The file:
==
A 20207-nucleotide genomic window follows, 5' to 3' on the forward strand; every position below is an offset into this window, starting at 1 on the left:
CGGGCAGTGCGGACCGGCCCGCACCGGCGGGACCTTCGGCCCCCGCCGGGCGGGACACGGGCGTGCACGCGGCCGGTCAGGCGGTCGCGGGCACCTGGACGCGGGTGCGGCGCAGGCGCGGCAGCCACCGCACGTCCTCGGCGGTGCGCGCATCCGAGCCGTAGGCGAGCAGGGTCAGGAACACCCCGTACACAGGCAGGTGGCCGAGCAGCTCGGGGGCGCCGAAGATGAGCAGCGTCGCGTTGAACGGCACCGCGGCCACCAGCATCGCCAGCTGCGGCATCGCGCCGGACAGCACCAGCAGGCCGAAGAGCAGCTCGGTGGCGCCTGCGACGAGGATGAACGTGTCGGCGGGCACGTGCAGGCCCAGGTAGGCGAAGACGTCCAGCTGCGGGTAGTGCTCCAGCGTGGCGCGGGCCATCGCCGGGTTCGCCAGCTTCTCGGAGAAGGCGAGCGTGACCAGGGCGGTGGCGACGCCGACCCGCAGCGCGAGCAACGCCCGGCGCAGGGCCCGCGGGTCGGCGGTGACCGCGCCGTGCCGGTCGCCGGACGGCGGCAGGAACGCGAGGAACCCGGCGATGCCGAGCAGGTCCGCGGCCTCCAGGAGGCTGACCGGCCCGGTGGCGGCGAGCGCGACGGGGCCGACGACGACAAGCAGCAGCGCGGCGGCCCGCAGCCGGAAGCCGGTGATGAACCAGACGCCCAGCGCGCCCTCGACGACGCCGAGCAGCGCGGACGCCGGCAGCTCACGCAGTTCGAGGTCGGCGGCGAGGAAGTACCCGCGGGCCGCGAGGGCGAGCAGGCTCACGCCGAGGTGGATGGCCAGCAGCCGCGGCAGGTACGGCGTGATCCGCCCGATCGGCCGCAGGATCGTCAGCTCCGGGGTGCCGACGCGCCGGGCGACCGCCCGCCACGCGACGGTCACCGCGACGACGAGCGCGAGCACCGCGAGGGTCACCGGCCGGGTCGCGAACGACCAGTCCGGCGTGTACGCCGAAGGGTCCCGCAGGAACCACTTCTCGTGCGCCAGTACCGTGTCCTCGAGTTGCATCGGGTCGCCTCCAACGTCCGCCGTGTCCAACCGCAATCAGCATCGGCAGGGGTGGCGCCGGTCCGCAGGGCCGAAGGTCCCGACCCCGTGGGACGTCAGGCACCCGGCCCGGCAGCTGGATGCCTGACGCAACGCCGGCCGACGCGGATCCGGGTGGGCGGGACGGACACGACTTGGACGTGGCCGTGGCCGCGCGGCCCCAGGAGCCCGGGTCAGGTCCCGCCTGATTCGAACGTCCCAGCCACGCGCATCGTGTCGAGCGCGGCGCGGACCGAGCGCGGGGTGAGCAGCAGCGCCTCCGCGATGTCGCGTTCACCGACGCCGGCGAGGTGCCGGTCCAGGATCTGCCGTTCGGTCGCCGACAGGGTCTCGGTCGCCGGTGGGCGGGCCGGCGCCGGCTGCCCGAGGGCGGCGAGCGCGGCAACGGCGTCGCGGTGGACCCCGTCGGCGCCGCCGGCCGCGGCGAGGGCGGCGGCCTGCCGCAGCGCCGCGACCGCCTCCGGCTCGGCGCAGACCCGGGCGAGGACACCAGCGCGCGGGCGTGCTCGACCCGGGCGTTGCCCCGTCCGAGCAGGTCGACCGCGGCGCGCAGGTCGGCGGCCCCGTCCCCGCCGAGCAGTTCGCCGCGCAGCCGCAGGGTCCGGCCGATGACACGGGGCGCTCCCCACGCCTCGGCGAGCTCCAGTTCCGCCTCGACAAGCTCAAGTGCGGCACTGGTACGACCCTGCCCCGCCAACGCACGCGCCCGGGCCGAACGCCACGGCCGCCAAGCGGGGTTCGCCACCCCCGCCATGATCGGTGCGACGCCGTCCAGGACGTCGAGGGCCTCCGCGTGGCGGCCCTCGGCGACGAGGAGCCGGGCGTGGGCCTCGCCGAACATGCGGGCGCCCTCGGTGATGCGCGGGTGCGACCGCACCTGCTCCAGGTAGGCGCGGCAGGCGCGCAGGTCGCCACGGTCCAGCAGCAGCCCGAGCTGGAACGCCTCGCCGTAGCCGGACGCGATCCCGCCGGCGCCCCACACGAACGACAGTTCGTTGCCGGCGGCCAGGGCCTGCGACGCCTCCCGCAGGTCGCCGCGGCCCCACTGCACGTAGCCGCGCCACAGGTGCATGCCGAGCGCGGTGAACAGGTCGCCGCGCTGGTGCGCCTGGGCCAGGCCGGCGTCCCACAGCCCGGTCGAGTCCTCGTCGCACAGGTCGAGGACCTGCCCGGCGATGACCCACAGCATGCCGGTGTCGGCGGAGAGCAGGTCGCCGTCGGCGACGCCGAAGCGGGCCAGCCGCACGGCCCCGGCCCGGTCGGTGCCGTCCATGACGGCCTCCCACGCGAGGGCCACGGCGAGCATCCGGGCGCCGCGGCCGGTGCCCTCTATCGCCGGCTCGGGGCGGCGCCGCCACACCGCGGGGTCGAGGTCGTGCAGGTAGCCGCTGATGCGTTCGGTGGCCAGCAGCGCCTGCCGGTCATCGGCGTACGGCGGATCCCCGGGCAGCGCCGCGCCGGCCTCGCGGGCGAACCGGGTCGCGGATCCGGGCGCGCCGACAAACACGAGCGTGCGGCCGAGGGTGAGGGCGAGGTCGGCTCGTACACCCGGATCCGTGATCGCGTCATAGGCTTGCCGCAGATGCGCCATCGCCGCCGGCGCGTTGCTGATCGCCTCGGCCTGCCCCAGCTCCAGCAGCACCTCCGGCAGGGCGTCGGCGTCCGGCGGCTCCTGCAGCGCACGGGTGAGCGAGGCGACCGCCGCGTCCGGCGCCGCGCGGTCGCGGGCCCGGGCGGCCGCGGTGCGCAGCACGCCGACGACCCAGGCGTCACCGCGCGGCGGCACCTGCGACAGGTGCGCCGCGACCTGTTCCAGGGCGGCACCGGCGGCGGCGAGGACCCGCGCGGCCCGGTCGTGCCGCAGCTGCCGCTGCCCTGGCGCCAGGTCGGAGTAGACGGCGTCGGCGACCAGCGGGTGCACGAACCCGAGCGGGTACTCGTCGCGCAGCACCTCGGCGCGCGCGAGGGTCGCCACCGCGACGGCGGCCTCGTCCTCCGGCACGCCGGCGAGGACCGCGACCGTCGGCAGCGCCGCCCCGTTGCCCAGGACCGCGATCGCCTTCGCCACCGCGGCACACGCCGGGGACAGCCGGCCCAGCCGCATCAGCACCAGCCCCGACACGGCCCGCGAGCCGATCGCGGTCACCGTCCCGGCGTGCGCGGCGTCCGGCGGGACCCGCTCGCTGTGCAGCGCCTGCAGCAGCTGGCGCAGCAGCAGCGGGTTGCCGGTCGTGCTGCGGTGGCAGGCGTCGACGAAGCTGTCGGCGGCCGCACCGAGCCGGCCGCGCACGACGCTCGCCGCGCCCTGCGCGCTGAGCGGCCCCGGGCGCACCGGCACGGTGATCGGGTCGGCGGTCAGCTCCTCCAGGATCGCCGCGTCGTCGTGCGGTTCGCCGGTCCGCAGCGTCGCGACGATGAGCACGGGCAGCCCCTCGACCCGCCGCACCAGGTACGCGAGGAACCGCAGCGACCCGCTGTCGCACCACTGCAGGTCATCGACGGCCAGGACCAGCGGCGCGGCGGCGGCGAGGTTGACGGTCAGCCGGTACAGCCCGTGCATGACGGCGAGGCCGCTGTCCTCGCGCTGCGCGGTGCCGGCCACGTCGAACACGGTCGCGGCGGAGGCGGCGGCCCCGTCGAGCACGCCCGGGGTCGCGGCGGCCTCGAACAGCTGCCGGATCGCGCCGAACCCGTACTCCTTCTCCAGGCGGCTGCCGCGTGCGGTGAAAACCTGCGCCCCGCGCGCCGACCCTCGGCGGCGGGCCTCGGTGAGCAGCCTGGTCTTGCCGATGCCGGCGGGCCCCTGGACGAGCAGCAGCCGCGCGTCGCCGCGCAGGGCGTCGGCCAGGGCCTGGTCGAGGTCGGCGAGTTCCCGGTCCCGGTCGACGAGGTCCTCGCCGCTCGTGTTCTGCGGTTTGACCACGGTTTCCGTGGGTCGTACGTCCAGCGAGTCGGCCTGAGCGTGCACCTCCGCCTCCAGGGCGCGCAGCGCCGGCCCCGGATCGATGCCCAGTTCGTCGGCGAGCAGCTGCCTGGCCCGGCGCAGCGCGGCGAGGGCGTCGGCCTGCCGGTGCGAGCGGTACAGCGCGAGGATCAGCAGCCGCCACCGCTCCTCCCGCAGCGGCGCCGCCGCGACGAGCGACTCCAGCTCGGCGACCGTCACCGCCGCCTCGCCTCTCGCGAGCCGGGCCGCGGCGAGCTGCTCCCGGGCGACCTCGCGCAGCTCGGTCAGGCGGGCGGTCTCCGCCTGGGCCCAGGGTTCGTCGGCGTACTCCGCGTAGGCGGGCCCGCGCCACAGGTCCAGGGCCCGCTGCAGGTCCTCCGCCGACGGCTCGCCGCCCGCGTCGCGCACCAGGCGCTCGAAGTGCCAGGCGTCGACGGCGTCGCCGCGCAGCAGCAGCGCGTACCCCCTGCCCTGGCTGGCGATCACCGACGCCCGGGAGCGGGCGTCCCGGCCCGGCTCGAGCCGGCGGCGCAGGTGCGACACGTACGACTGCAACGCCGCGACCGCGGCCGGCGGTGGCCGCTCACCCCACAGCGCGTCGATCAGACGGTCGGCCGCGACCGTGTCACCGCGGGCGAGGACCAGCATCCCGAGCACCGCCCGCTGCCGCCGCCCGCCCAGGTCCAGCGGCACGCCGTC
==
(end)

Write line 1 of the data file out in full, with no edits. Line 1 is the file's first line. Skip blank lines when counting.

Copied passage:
A 20207-nucleotide genomic window follows, 5' to 3' on the forward strand; every position below is an offset into this window, starting at 1 on the left: